THE PDP MAN OF PEACE
Udom Emmanuel has set out to douse the fire in his political household, writes Fatunde B. Adelabi
When he was picked recently to chair the presidential campaign council of Atiku Abubakar, it signalled not only a recognition of a major figure among the governors of this generation, but a stout party stalwart. Governor Udom Emmanuel’s choice as chairman of the campaign council has brought a cleansing oil to what seems a simmering feud within the party.
As a man who brought peace to his state, he has set out to douse the fire in his political household. He is shaping up to be the PDP man of peace. Before he became the chief executive of Akwa Ibom State, the place was a land of turmoil. It was not only with rhetoric that people skewered their enemies but also with guns, with machetes, with grenades, with a huge barbaric temper.
Churches turned from house of prayer to funeral homes. Many went to church with the joy of the Lord only to depart with dour faces and wonder at the existence of their maker. In markets, many were not sure they could buy rather than die. On the streets, on village squares, when they were at home with their families. An otherwise serene people started to look over their shoulders if a Judas was wielding over them an instrument of finality.
In the same way some communities dread both dawn and dusk in parts of the north today, certain neighbourhoods of the state also heaved a sigh of relief if a day passed without a tale of blood. But then came a man of peace, and a balm of silence fell on the people. That was the presence of Udom Emmanuel as the chief steward of the people. To be a good leader, the first dividend is peace.
He mounted the saddle and gradually the state forgot its terms of disengagement. The hubris of the violent yielded to the pact of harmony. So where was the rage? Where were the cutlasses and machetes, the vile and tempestuous and incendiary rhetoric? Where was the suspicion? As it is often said, the history of the world is a history of great men. A big man with a big idea who can look into the soul of the people emerges. The people see him and see their own tranquillity and their progress, and they follow him.
It is that credential that has made him a great presence in the state, even as it is about to mark its 35th birthday. He has become the big, bright light of his state for this era. He set the peace as a template to bring development. Who does not know of Ibom Air today? Who does not know that it is now the unannounced flagship in the Nigerian sky, piloting, as it were, the other airlines on where to go in the horizon.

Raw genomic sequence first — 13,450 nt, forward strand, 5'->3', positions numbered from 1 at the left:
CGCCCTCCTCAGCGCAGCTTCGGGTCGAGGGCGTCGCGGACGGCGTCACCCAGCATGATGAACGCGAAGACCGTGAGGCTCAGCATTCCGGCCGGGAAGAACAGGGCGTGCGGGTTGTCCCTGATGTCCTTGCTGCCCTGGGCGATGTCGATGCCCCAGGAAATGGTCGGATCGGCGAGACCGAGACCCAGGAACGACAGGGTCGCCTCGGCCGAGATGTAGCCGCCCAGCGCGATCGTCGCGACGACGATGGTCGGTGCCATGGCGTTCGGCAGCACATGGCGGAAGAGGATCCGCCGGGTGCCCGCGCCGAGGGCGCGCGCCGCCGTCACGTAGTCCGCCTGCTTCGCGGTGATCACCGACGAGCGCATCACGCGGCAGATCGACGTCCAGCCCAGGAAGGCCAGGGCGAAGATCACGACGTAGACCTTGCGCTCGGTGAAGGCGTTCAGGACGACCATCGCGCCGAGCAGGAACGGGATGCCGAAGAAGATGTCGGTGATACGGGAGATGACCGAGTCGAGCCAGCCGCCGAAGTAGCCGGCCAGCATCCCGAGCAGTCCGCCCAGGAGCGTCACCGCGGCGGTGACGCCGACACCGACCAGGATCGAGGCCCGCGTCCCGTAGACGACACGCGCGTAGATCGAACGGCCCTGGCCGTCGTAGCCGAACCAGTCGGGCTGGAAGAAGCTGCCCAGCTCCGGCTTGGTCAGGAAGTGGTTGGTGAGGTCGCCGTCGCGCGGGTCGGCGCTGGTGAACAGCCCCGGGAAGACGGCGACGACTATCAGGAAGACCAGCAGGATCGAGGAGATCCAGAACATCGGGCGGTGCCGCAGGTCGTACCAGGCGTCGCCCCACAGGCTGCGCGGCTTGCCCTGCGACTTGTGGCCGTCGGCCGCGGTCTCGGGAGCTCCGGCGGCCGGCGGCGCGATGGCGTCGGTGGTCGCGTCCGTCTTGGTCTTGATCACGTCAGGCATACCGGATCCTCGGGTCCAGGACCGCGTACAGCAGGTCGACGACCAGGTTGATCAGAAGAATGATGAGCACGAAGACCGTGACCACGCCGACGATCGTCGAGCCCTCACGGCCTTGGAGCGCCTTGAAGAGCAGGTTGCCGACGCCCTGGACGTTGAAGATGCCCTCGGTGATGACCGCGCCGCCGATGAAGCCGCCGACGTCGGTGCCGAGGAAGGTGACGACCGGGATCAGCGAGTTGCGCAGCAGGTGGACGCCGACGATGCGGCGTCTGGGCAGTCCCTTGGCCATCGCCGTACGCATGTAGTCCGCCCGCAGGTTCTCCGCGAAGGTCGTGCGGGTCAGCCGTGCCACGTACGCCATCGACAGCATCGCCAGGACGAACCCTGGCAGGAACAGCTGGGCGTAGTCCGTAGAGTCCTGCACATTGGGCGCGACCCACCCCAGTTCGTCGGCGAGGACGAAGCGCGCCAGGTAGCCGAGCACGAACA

Who has not seen the beauty and architecture of the Dakkada Tower, the tallest in the region and one of the smartest in the sub-region? Who does not know it as a disruptive force in the region for oil companies who have looked to Lagos alone to locate their offices?
It is a man who builds peace and prosperity, and that accounts for why the party hierarchy decided he had to become its chairman. He will be the one to sell its candidate, to bring stability in a time of doubt.
He has not only shown himself as a man of peace, but a great party man. For many minds within the party, Atiku might have chosen him as a running mate. In the primary of the party, his performance was not shabby. He put his imprint with the sway of votes he wielded. He sold his candidature for president in the party. His application form was purchased not by him but by a group of volunteers in the civil society, after a revealing engagement with the Berekete radio. He buzzed online and quite a crowd who had heard less of him began to see him as a great tribute to his era.
The party has been in a sort of tizzy of late. The governor of Rivers State, Nyesom Wike, has kicked up a storm of dust over the emergence of the Adamawa Chieftain, Atiku Abubakar, as the presidential candidate of the PDP. He is angry that the Sokoto State governor, a former friend and ally, Aminu Tambuwal, turned against him and made common cause with him to tilt the tally in favour of a fellow northerner. Because of that, he has called for hell and high water. He has called for the chairman of the party. He wants Ayu to go, and he has, by virtue of his leverage with his fellow party leaders, gained momentum in sections of the country.
Atiku has been trying to quench the flames but it seems he has not made enough headway. While he picked Tambuwal as campaign director general, he has turned for the matter of peace to Udom, a man with such a track record.
He knows it is about making moves for peace, and mapping out a cooperative strategy towards the future. “I also want to say that no one person can do it alone. It involves everybody in all the units, all the wards and all chapters of our party to come together for the party to move forward.
“I want to use this platform to appeal that if we had made mistakes in the past, we cannot turn back the clock.
“We cannot recall what had passed yesterday. We can move forward in the spirit of oneness, unity, prosperity and progress for our party, and I will appreciate it,” he noted shortly after he was unveiled as the chairman of the campaign council.
He will do his bit, and the nation watches as one of the nation’s best doves perches for peace in is party. It is time for him to bring his acumen into full action. The man who turned a state into a sea of tranquility has grabbed with both hands the chance to exhibit it on the national stage.
Adelabi writes from Port Harcourt